Yinnar South author Scot Gardner decided to reassess what was important.
And so went three ute-loads of books to a second-hand bookshop in Traralgon.
It was not the sign of an author making a radical late career change but rather was a “liberating” act of decluttering.
“A lot of them were first editions signed by the author … but I realised as much as I loved them they’d given me everything they were going to give,” Mr Gardner said.
The action arose from an encounter on a NSW highway that also inspired a character in Mr Gardner’s novel Changing Gear, shortlisted for Children’s Book Council of Australia’s book of the year for older readers.
Mr Gardner was on a motorbike trip across the outback when he rode past a man carrying hessian sacks in a sweat-stained hat he thought looked like “a swagman of yesterday”.
“This guy had been living on the side of the road 35 years,” he said.
“I’d been riding on the motorbike for five weeks at that stage and realised I’d been living pretty lean … and this guy had half of what I had.
“It started me thinking about the ideas of materialism.”
The protagonist in Changing Gear, 18-year-old Merrick Hilton, meets a similar character when he is fast-approaching his year 12 exams.
“It is realist fiction which is mostly what I write and it’s pretty unapologetic and if you’re talking about an 18-year-old young adult there’s really no holds barred in terms of content,” Mr Gardner said.
“School hasn’t answered all his questions so he needs to find some other way of challenging who he is and where he is going in life.”
While Mr Gardner said he enjoyed his own schooling, he said he “wasn’t particularly good at it”.
“I thought writing was something that you used to try and impress the teachers. I had a thesaurus and I wasn’t frightened to use the thing,” he said.
Much of his time today in-between writing – with a national park as an office – is spent visiting schools talking to young people about writing.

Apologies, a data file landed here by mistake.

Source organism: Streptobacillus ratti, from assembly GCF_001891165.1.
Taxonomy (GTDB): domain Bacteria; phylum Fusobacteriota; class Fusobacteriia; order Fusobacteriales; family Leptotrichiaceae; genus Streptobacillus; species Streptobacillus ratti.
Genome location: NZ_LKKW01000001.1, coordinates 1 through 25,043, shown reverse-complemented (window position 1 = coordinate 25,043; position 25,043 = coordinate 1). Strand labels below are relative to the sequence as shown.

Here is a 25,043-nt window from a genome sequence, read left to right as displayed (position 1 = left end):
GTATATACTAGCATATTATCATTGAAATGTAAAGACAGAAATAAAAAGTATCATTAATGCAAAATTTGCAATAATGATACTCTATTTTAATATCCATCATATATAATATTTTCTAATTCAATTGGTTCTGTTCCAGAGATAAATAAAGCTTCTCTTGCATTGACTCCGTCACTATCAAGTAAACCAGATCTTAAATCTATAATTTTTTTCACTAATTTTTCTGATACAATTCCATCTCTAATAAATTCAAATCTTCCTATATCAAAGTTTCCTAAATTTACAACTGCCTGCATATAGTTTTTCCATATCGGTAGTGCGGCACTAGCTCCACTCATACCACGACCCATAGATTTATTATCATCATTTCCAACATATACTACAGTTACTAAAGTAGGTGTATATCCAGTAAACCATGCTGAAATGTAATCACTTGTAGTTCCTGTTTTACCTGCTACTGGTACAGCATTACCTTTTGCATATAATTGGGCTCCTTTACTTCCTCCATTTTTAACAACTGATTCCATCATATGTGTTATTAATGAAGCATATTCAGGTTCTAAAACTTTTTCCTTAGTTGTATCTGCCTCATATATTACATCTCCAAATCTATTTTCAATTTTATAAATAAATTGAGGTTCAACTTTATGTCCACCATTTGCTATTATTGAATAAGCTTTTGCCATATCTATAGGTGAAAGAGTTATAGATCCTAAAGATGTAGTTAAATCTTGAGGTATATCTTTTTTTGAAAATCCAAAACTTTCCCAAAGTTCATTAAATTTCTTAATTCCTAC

But he has also been on the other side of the “battleground” as a teacher.
“I feel like teachers are as frustrated as the students sometimes,” he said.
“There’s so much bureaucracy and protocol they have to go through.
“I know young people struggle with school not feeling like it fits a bill.”
In Changing Gear Mr Gardner presents an outsiders’ view in a society hebelieves has become “quite binary”.
“I don’t know if that sounds wanky but it’s just a sense the edges have been softened by the experience of listening to other people’s stories,” he said.
By writing in public spaces and making a point of taking public transport he intends to throw himself in situations with different people.
Once he overheard some people on a community work program.
“One of the guys said ‘I really didn’t stand much hope when I was growing up. As a five-year-old, mum put drugs in a balloon and made me eat them and spew them up when I went to visit my dad in jail’,” he said.
Mr Gardner won a CBCA award in 2012 for The Dead I Know and said having another novel shortlisted was “exceptional”.
“A lot of writing is like singing into a well,” he said.